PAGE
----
Upon incubation in potassium-containing buffer, the SQ1A:SQ1B duplex assembles into a ‘synapsed’ quadruplex, (SQ1A:SQ1B)2. In addition to observation of the (SQ1A:SQ1B)2 quadruplex, a much slower mobility species is also observed (Figure  2, higher order structures). These slower migrating species form at the high duplex concentrations used in the UV-shadowing gel experiments (Figure  2, left) as well as in SYBR Green-stained gels loaded with lower DNA concentration samples (Figure  2, right). To test if the assembly of larger species is specific to the SQ1A:SQ1B duplex sequence, we used the C2:SQ1A duplex. This duplex is generated by hybridizing C2, a 29-mer complementary strand, to SQ1A, which results in a duplex with a smaller molecular mass and shorter overall length than the SQ1A:SQ1B duplex. As shown in Figure  2, both the SQ1A:SQ1B and SQ1A:C2 duplexes incubated in potassium-containing buffer form species that migrate more slowly in the gel than the 39-mer homoquadruplexes of C2 and SQ1A.

thumbnailFigure 2. Native PAGE showing higher order species formed by SQ1A:SQ1B duplex incubated in potassium-containing buffer. Left: Sample concentrations are 1.0 × 10−4 mol/L (100 μM) per strand SQ1A or SQ1B, 5.0 × 10−5 mol/L (50 μM) SQ1A:SQ1B duplex, and 5.0 × 10−5 mol/L (50 μM) C1A:C1B duplex. Gel (acrylamide mass fraction 12%) was run in 0.01 KMgTB buffer and then UV-shadowed. Right: Sample concentrations are 2.0 × 10−6 mol/L (2 μM) strand C2, 2.0 × 10−6 mol/L (2 μM) strand SQ1A, 1.0 × 10−6 mol/L (1 μM) duplex C2:SQ1A, and 1.0 × 10−6 mol/L (1 μM) duplex SQ1A:SQ1B. Gel (acrylamide mass fraction 15%) was run in 0.01 KMgTB buffer and then stained with Sybr Green I dye.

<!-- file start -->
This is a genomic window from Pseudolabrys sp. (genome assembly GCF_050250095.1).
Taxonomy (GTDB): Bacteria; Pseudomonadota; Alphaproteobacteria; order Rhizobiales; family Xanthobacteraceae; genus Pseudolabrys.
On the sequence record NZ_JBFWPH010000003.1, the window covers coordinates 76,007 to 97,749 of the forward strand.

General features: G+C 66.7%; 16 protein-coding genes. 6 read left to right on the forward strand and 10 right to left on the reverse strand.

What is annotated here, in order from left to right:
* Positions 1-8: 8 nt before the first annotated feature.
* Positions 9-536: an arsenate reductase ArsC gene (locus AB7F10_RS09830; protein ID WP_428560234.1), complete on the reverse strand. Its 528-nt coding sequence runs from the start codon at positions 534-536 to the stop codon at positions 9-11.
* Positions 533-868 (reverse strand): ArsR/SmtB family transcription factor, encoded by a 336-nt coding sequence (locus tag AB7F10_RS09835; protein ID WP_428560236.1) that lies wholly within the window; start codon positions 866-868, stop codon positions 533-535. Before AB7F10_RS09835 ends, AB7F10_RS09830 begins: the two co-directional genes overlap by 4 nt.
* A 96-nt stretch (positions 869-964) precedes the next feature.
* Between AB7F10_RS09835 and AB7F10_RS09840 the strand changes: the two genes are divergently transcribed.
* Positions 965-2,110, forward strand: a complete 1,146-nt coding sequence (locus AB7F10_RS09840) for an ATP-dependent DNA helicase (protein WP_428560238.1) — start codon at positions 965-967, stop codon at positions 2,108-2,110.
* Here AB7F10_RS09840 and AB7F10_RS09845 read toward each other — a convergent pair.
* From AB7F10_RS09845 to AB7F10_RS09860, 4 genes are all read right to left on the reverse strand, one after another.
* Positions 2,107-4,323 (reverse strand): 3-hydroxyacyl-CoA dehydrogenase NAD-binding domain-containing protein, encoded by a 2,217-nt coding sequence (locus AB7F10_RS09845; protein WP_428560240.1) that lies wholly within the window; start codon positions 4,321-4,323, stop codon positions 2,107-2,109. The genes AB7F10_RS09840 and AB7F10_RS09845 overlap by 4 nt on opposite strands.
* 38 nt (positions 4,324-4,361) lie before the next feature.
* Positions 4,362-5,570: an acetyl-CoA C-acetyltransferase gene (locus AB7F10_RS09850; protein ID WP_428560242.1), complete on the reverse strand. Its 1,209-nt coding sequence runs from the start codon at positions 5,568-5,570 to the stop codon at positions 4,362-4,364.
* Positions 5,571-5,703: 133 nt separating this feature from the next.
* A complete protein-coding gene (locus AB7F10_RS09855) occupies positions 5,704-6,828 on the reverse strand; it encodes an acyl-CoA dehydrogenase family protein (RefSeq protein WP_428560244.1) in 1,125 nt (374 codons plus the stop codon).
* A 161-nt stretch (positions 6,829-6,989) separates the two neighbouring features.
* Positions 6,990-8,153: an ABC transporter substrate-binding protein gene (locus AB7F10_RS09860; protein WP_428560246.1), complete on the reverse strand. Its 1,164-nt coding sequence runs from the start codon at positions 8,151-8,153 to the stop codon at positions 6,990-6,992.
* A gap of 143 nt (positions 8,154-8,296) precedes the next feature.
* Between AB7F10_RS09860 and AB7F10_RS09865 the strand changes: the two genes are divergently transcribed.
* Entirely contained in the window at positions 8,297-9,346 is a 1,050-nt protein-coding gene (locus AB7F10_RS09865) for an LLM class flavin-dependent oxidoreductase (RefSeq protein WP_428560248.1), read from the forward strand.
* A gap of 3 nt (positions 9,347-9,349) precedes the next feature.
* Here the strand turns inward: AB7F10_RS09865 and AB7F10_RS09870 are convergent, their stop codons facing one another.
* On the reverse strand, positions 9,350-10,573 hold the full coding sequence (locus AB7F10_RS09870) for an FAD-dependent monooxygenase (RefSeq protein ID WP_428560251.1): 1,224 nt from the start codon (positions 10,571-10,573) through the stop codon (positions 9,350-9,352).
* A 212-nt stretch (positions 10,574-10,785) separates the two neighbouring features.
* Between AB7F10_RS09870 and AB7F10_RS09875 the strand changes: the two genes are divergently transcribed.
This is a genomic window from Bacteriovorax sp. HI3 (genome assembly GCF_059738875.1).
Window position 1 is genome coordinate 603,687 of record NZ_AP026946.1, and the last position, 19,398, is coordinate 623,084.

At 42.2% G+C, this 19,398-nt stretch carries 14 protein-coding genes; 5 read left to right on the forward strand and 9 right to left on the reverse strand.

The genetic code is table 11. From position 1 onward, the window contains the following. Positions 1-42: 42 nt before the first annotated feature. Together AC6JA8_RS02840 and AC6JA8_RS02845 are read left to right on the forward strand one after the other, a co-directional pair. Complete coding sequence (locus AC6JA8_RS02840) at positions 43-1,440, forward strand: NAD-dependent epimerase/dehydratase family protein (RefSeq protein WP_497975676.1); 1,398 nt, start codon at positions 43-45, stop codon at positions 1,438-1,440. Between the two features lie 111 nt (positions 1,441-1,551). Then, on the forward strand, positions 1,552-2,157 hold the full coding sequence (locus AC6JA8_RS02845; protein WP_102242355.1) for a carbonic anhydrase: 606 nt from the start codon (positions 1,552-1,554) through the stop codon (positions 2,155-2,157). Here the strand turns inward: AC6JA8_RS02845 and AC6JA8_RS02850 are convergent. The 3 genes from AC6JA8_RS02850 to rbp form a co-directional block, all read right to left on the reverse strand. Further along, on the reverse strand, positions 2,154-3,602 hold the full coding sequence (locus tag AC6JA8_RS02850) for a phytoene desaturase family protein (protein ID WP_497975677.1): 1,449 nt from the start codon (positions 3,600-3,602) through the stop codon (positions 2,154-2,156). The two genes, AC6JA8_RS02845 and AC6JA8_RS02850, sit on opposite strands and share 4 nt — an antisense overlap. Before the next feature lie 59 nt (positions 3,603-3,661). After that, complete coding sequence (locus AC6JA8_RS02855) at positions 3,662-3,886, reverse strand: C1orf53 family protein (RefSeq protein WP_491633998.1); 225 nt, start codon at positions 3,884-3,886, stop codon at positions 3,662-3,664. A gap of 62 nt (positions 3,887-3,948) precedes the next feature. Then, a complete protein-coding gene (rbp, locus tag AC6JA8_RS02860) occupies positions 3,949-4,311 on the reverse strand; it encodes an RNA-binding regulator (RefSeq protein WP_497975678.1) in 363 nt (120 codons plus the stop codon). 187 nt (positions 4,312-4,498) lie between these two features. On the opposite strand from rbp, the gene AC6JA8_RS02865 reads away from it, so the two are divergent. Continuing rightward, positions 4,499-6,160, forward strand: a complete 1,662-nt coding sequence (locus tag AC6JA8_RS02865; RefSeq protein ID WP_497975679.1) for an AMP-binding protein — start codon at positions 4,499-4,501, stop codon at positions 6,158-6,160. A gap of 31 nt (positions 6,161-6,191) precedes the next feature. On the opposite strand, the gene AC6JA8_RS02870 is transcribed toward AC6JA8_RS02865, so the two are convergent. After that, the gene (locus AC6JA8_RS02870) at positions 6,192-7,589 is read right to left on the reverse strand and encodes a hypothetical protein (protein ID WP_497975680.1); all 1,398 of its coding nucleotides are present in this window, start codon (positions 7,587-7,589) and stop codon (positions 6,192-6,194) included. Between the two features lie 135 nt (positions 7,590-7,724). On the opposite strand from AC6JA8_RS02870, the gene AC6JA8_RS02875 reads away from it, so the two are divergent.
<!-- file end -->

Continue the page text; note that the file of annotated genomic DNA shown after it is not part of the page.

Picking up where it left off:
Higher order species contain quadruplexes

When referenced to the control C1A:C1B duplex, the SQ1A:SQ1B duplex in TMACl (Figure  1) migrates with about the same mobility as the (SQ1A:SQ1B)2 quadruplex in KCl (Figure  2). This observation raises the possibility that the bands we ascribe to higher order structures are either simple quadruplexes (i.e., not linked together) or duplexes that link together without quadruplex formation. To test this possibility, gel electrophoresis was performed on samples incubated with NMM, a dye that exhibits increased fluorescence only upon binding quadruplex DNA [34-37]. Figure  3 shows gel images of samples incubated with NMM and analyzed by gel electrophoresis in TMACl (Figure  3a,b) or KCl (Figure  3c,d). Figure  3a shows that incubation of NMM with our samples does not generate new species; a slight shift in band mobility is observed, which is due to NMM binding. Figure  3b,d shows NMM fluorescence intensity recorded for each gel. The control sequence is the preformed SQ1A homoquadruplex, which causes NMM to fluoresce in either buffer (Figure  3b, lane 6; Figure  3d, lane 4). The SQ1A:SQ1B duplex in TMACl does not induce NMM fluorescence (Figure  3b, lane 2), while the synapsed (SQ1A:SQ1B)2 quadruplex in KCl clearly does (Figure  3d, lane 3). There is a slight amount of NMM fluorescence for the SQ1A:SQ1B duplex prepared in TMACl and run on the KCl gel (Figure  3d, lane 2), which is an expected result because exposure of the SQ1A:SQ1B duplex to KCl during gel electrophoresis should shift the structure from duplex to quadruplex. The strongest NMM fluorescence is observed for the slowly migrating species formed by (SQ1A:SQ1B)2 (Figure  3d, lane 3), indicating that quadruplex is present in this structure.